Louisa May Alcott: Rose in Bloom


In the hall she found Steve and Kitty, for he had hidden his little sweetheart behind the big couch, feeling that she had a right there, having supported his spirits during the late anxiety with great constancy and courage. They seemed so cozy, billing and cooing in the shadow of the gay vase, that Rose would have slipped silently away if they had not seen and called to her. "He's not gone I guess you'll find him in the parlor," said Steve, divining with a lover's instinct the meaning of the quick look she had cast at the hat rack as she shut the study door behind her.

"Mercy, no! Archie and Phebe are there, so he'd have the sense to pop into the sanctum and wait, unless you'd like me to go and bring him out?" added Kitty, smoothing Rose's ruffled hair and settling the flowers on the bosom where Uncle Alec's head had lain until he fell asleep.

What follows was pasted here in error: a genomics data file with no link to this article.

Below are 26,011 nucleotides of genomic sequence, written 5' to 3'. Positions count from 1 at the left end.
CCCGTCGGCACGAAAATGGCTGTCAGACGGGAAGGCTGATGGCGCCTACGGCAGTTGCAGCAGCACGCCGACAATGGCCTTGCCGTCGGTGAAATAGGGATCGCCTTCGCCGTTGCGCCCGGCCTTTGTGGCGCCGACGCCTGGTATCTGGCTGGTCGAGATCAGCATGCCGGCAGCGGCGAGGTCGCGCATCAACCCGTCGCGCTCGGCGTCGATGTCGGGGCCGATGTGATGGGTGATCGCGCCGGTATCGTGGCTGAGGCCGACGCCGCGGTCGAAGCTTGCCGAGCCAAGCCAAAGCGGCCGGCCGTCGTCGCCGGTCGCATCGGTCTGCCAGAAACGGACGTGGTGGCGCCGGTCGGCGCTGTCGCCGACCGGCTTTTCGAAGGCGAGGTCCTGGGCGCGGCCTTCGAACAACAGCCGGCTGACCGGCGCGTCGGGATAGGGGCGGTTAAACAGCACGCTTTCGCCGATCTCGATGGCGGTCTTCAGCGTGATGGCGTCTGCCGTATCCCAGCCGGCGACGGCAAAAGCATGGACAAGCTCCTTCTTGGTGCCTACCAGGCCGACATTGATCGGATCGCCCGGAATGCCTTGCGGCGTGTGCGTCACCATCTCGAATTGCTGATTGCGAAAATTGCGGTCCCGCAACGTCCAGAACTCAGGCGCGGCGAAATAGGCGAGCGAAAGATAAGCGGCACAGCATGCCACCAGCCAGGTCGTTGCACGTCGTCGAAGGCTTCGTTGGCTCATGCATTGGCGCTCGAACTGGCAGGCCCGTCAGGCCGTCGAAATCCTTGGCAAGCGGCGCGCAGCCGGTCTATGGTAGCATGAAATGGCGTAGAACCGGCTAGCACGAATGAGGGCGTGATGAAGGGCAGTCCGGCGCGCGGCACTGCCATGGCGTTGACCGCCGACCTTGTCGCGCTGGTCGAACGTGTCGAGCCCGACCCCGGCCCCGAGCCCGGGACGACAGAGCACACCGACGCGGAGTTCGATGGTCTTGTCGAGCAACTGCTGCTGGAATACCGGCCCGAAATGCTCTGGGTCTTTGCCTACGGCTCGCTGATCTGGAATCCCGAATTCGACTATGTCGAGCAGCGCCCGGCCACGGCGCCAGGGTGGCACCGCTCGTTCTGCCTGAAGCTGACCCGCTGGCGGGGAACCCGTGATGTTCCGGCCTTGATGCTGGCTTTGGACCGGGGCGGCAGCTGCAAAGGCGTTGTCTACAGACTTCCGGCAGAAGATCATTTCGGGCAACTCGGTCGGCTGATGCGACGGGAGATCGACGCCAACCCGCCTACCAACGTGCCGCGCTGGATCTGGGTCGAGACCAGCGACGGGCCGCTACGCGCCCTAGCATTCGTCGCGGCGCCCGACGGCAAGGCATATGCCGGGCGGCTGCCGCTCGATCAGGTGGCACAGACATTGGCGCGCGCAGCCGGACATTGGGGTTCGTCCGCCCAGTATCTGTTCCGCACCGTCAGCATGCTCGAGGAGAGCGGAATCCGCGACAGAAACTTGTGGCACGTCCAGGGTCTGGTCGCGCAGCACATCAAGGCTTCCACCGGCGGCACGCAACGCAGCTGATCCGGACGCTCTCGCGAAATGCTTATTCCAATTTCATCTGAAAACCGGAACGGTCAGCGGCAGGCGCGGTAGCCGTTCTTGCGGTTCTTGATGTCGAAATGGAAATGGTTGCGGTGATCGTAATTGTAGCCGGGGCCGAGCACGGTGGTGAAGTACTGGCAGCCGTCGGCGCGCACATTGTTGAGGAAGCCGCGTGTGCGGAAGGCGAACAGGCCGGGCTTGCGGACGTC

"No, thank you, I'll go to him when I've seen my Phebe. She won't mind me," answered Rose, moving on to the parlor.

"Look here," called Steve, "do advise them to hurry up and all be married at once. We were just ready when Uncle fell ill, and now we cannot wait a day later than the first of May."

"Rather short notice," laughed Rose, looking back with the doorknob in her hand.

"We'll give up all our splendor, and do it as simply as you like, if you will only come too. Think how lovely! Three weddings at once! Do fly round and settle things there's a dear," implored Kitty, whose imagination was fired with this romantic idea.

"How can I, when I have no bridegroom yet?" began Rose, with conscious color in her telltale face.

"Sly creature! You know you've only got to say a word and have a famous one. Una and her lion will be nothing to it," cried Steve, bent on hastening his brother's affair, which was much too dilatory and peculiar for his taste.

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